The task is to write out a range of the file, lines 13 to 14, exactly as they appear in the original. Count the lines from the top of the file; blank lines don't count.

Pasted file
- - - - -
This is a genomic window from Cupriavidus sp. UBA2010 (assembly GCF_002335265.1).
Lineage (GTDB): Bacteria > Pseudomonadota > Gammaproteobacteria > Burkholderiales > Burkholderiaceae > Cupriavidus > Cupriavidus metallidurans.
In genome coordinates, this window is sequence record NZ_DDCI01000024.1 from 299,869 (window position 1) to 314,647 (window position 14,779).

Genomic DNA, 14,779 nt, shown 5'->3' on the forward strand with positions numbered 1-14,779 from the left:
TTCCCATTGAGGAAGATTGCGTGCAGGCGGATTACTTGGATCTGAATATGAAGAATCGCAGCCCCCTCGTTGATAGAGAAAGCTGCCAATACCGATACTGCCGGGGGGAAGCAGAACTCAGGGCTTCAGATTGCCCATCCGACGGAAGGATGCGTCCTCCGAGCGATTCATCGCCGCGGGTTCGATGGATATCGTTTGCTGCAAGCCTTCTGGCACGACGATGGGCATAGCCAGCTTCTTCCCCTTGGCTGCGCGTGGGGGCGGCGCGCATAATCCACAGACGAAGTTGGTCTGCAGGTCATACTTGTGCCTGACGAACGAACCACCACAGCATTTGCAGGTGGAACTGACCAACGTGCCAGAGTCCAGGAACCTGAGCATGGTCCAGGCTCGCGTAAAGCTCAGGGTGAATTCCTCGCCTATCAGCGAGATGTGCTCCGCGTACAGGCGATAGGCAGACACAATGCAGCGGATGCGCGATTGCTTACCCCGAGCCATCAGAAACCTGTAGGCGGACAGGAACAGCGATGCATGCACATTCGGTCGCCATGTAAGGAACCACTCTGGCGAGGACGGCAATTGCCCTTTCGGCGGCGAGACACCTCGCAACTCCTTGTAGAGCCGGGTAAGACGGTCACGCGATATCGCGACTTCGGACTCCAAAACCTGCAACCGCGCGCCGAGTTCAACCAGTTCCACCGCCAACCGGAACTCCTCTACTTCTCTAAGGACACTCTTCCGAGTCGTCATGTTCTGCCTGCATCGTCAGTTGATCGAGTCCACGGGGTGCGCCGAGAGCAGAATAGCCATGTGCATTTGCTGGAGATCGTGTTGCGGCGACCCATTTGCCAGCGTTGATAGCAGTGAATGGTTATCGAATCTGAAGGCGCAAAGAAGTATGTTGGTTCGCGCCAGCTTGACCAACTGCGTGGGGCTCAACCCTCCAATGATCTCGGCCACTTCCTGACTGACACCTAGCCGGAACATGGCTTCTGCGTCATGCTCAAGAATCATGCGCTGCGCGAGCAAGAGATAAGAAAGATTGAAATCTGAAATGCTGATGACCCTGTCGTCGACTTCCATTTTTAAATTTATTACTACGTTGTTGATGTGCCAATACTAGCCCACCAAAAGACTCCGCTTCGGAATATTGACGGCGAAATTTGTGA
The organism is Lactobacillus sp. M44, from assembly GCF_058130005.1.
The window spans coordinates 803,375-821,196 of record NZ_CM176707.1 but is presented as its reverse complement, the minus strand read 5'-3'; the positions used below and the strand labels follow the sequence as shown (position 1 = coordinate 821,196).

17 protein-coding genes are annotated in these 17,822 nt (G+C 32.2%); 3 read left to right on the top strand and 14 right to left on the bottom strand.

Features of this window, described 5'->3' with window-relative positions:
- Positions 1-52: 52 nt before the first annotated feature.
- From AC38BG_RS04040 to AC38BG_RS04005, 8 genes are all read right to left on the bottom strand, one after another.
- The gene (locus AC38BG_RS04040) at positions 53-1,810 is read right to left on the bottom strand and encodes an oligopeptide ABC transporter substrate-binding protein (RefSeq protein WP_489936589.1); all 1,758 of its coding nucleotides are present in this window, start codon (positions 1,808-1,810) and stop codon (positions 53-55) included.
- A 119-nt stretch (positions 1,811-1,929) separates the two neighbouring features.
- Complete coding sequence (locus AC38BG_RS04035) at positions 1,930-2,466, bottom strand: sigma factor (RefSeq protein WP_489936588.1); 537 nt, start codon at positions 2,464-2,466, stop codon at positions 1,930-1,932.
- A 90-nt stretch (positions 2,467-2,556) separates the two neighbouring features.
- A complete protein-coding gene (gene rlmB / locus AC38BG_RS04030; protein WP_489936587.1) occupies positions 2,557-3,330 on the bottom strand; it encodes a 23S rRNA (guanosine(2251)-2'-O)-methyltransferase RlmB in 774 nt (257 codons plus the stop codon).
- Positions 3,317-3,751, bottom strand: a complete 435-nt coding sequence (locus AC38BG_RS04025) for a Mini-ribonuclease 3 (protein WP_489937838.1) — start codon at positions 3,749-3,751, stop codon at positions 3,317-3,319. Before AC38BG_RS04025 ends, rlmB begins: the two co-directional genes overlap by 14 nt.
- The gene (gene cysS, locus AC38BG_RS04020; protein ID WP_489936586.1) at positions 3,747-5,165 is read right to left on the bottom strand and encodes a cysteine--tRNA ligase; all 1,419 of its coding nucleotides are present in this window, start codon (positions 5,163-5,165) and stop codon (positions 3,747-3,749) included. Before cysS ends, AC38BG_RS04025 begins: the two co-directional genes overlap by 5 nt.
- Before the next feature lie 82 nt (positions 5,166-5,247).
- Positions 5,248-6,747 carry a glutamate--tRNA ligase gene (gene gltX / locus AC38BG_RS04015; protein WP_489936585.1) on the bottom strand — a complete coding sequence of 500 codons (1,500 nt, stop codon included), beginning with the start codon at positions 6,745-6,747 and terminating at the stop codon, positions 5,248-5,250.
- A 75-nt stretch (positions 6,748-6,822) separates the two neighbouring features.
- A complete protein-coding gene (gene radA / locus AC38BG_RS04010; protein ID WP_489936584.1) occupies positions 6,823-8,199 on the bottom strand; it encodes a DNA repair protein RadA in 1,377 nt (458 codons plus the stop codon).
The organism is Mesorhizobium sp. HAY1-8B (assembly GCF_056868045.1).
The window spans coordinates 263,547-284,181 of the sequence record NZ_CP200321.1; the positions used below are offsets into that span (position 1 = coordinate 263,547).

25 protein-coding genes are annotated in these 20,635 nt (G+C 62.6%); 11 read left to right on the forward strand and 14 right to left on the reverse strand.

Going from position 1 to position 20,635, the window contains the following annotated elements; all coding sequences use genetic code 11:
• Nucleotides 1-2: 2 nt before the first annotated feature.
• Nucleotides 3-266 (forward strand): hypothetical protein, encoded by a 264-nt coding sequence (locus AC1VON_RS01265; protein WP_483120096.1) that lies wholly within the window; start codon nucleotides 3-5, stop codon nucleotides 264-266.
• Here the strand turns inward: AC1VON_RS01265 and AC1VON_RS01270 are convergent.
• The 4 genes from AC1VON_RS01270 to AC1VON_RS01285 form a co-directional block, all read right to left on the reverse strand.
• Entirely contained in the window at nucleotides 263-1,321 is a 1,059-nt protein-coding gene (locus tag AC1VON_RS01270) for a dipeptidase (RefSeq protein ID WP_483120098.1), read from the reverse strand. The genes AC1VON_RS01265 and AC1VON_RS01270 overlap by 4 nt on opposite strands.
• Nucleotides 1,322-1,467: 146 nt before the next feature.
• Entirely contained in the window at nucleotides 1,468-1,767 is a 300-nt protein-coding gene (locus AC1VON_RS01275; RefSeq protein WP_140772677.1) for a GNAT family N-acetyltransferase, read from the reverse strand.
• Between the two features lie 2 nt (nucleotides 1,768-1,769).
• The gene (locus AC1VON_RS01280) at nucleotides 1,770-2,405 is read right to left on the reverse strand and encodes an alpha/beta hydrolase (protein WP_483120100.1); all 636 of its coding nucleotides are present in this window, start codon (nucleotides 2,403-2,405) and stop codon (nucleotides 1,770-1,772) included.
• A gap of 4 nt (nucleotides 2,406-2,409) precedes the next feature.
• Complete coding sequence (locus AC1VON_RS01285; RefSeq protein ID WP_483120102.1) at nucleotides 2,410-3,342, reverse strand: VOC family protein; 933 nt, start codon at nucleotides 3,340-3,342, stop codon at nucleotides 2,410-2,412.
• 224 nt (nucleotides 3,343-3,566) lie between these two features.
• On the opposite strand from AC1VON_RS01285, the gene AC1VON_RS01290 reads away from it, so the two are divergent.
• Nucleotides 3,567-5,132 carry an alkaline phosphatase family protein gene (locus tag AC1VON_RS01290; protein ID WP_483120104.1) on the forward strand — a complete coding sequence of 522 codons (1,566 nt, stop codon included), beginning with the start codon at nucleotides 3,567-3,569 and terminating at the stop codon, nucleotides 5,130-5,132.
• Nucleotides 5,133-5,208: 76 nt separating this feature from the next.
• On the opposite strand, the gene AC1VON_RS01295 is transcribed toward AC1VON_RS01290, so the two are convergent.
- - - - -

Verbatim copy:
- A 119-nt stretch (positions 1,811-1,929) separates the two neighbouring features.
- Complete coding sequence (locus AC38BG_RS04035) at positions 1,930-2,466, bottom strand: sigma factor (RefSeq protein WP_489936588.1); 537 nt, start codon at positions 2,464-2,466, stop codon at positions 1,930-1,932.